BetterGrow Hydro Blog
11Sep/100

Growing With

The plants are steadily approaching the flowering part of their life cycle. I put the 12-inch tall vegetating plants under an HID (high intensity discharge) HPS lamp and was going to grow them under it for another week before I instigated flowering but the plants had other plans. They did not really enjoy being in the flowering room under such intensity. When I came in the following day several of the plants were weepy.  Definitely not a watering problem—the coco in the cups was perfectly moist—so it was either the light intensity or the atmosphere.  I checked the values of my vegetative room (temp and humidity) and tried to replicate that in the flower room. The temps were in the low 80s (79F-82F), so that was the same, but I noticed that the humidity in the vegetative room kept at 50-60% RH (relative humidity) and in the flowering room it would only go as high as 48%RH and sometimes dipped below 30%RH. I was pretty sure this was the cause of the wilting, and was further convinced it was so after reading an article in Urban Garden: http://urbangardenmagazine.com/2010/07/plantworks-part-1-humidity-and-vapor-pressure-deficit/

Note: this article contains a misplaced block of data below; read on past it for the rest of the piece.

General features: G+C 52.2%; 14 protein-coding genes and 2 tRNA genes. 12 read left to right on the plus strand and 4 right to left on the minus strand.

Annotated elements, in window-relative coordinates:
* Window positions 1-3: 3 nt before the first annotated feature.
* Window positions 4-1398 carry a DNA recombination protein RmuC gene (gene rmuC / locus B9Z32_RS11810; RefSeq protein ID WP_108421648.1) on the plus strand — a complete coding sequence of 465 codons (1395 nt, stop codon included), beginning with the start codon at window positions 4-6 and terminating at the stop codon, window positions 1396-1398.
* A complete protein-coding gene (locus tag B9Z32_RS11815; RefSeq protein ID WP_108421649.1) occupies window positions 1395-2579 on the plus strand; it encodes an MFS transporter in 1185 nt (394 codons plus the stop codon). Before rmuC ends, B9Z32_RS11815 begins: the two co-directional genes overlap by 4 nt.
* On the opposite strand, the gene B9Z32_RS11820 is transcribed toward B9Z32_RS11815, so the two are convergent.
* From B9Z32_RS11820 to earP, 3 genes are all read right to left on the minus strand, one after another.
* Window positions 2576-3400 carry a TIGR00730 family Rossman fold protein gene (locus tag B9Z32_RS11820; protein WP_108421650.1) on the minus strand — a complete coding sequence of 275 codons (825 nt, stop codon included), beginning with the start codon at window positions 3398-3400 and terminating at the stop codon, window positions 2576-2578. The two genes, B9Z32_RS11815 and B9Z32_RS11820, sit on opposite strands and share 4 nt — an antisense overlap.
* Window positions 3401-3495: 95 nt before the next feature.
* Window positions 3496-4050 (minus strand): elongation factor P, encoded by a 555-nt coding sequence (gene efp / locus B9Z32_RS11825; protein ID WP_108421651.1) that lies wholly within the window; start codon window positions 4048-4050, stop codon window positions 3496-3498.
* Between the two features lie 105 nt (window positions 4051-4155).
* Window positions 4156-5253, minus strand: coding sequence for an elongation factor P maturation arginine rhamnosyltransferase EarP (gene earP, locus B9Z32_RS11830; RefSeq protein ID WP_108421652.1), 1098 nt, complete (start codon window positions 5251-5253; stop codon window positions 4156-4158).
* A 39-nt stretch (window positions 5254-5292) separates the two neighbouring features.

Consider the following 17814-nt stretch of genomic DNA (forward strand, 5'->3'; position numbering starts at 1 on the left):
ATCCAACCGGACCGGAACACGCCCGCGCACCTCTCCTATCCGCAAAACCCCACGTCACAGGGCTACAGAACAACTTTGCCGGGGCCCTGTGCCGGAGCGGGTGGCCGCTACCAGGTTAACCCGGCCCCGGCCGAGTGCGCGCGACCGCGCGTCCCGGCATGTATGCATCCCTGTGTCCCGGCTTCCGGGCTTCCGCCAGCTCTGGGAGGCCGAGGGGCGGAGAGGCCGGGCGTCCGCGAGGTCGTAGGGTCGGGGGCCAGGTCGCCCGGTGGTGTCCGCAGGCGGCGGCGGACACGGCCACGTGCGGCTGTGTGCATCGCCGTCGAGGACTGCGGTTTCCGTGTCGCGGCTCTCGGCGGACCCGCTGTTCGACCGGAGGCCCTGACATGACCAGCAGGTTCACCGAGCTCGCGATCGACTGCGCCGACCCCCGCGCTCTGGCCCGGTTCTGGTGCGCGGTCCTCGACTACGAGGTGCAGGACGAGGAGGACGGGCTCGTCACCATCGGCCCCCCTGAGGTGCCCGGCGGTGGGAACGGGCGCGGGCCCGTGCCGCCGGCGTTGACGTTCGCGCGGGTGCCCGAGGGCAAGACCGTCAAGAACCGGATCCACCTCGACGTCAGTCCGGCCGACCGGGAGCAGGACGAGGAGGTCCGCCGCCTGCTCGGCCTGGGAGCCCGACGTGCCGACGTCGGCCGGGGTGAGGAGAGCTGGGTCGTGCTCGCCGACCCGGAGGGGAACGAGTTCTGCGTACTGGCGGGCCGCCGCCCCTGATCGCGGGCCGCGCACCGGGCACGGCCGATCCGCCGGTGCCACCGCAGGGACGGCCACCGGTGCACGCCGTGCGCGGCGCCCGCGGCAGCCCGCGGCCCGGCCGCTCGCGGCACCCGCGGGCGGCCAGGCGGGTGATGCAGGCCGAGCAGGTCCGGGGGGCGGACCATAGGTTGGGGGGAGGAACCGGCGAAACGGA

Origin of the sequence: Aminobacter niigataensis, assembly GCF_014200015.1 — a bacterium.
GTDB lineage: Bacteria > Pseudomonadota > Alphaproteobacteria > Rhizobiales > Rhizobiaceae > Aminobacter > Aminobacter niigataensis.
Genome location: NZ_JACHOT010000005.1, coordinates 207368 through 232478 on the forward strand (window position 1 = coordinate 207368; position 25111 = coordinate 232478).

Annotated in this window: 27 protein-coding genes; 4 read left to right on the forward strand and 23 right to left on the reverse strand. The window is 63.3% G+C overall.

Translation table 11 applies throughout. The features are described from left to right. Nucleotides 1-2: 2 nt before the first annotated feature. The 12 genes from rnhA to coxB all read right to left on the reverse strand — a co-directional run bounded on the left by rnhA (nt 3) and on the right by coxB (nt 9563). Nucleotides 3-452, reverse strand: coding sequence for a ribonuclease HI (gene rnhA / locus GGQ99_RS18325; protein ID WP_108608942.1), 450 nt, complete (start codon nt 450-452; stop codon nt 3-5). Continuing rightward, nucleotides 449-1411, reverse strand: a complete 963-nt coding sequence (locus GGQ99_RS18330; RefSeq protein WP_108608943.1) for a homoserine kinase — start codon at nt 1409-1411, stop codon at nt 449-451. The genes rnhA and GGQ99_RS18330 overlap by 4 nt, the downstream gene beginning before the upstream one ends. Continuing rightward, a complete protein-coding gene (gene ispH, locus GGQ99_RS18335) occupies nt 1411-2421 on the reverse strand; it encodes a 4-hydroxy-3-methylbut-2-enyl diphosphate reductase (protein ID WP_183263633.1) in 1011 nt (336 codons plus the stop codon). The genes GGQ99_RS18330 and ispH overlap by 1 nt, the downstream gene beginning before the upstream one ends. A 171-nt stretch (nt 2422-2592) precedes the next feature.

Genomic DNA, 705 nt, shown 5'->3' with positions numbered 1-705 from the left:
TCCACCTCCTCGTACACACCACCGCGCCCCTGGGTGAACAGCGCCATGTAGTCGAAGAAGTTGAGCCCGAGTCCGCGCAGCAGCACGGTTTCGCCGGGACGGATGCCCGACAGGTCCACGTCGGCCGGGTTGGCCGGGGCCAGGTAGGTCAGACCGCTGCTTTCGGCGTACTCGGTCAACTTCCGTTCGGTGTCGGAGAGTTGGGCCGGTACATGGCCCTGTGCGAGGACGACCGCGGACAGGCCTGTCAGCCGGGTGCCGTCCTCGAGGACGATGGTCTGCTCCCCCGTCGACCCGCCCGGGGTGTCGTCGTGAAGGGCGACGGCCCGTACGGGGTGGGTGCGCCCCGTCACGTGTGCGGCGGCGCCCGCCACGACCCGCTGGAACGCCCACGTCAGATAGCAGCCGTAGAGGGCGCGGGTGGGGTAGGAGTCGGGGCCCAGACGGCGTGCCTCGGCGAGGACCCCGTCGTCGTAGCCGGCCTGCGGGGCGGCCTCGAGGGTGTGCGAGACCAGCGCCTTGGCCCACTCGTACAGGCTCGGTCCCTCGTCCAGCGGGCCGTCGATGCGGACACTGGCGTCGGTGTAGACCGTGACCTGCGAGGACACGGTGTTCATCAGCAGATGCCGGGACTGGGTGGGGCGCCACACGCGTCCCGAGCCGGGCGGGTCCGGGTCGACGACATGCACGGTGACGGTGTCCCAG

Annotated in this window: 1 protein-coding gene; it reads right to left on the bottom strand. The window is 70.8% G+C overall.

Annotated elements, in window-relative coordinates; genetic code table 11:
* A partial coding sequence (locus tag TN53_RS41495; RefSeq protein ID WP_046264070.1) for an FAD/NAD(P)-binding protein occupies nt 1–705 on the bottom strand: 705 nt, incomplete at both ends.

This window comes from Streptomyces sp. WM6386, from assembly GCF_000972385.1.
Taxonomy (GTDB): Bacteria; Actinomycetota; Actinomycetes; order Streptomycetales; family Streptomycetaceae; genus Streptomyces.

The article is a little technically advanced and jargon filled—don’t let that dismay you, they have a chart that you can reference that tells you what your RH should be based on your temp, all color coded even, just aim for the green. (Probably does not help the readers who are color blind, but they should be able to tell that there’s a shade difference).  Using this chart as a reference, I set out to look for a means of adding humidity to the room. My first purchase was a $40 who-knows-what-brand humidifier. Well, not only did it not really help increase humidity (I think it helped raise it maybe 2-3%RH) but it stopped working after the 4th day. You see, the problem is these smaller humidifiers hold only a gallon or so of water (I used filtered/ Reverse osmosis water to reduce calcium build up—you know, that white crusty build up you get on your showerhead/faucet) and it would run out after a couple of hours on full blast. That is probably how it burned out and why it died. So currently, I am on a mission for a humidifier. In the meantime, I have put the plants back in the vegetative room under my Sunblaze 48 while I get my flower room’s environment under control.